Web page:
Pittsburgh New Music Ensemble kicks off its summer season Friday at City Theatre.
By Elizabeth Bloom Pittsburgh Post-Gazette
It's by design that the Pittsburgh New Music Ensemble limits itself to a handful of instruments. The ensemble's small makeup would present a challenge to anyone seeking to offer a wide variety of programming across four concert cycles.
But then again, who doesn't like a good challenge?
Pittsburgh New Music Ensemble
Where: City Theatre, 1300 Bingham St., South Side.
When: 8 p.m. Fridays and Saturdays until Aug. 3; solo recital by flutist Lindsey Goodman July 24.
Tickets: $20-$35, free if first-time patron. 1-888-71-TICKETS or www.pnme.org.
At the first concert of PNME's annual summer season, the instrumentation will be even more spartan than usual, with just two pianists and two percussionists.
"For the opening performance, I suppose I tried to use restraint, for starters, in instrumentation," said artistic director Kevin Noe.
Despite the self-imposed constraints -- or perhaps because of them -- the PNME is able to go in another thematic direction. The first concert is meant to be reminiscent of the time from dusk to dawn, reversing a standard temporal (and musical) logic that moves from morning to night, Mr. Noe said.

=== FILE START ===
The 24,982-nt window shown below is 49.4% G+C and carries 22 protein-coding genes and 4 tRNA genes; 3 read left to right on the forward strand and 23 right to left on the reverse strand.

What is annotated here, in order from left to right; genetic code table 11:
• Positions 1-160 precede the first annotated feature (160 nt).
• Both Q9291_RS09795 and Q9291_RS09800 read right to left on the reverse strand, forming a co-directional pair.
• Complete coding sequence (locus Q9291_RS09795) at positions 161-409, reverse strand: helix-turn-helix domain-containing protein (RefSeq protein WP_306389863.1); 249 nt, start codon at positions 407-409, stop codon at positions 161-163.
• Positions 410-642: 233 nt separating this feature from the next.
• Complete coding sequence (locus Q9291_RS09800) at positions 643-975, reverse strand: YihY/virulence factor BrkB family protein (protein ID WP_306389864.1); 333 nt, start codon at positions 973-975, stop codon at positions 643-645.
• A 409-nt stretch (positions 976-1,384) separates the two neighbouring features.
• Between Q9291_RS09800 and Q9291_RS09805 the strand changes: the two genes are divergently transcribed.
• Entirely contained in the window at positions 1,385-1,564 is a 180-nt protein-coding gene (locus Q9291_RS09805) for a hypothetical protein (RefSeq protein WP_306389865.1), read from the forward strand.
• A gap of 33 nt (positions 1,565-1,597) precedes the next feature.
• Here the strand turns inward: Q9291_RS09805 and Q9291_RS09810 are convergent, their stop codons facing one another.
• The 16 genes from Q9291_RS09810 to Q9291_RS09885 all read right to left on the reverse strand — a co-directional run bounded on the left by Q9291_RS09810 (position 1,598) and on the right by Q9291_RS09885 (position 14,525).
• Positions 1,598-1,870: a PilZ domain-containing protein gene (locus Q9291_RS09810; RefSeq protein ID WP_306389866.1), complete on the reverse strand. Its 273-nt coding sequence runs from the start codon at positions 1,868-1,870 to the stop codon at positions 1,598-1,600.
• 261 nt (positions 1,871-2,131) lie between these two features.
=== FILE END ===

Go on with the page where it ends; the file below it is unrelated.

It starts with the percussion-only "Table of Contents" by David Lang, followed by all four musicians in "Music for a Summer Evening (Makrokosmos III)" and ending with the "Hallelujah Junction," a piano duo by John Adams, thus finishing with what Mr. Noe terms a "trajectory toward the brilliance of the morning."
The centerpiece of the second concert is a commission by local composer and University of Pittsburgh professor Mathew Rosenblum. The piece, "Falling," is named after a James Dickey poem of the same name, which is based on the true story of a flight attendant who died after falling out of an emergency door.
The piece begins with a recording of Dickey reading the 15-minute poem. Fragments of the recording play during the sound piece, working parallel with soprano voice. The piece also features flute, clarinet, violin, cello, piano and percussion.
While the PNME often draws upon visual effects for its performances, Mr. Noe says he plans to treat the work "like a radio piece."
"We wanted to create a world in which the audience could experience it almost with their eyes closed," he said.
The concert's other pieces, by Timothy Andres and Pierre Jalbert, were selected to prepare the audience to experience the commissioned work.
The third concert cycle features works by Randall Bauer, David Liptak, Mr. Jalbert, Martin Bresnick, Kieren MacMillan and Dan Viscount; the final weekend includes pieces by Sean Neukom, Steve Reich, Vicki Ray, Nico Muhly and Kevin Puts.
"And Legions Will Rise" by Mr. Puts will feature clarinetist Kevin Schempf, who is leaving after this season, new guest percussionist Mike Compitello on marimba and Nathalie Shaw on violin.
In addition, flutist Lindsey Goodman will perform a solo recital, "The Electroacoustic Flutist," which will include two Pittsburgh premieres and a to-be-announced "fan favorite" chosen by concertgoers on Facebook.
With an exciting season ahead, PNME will likely continue to be a fan favorite for concertgoers, too.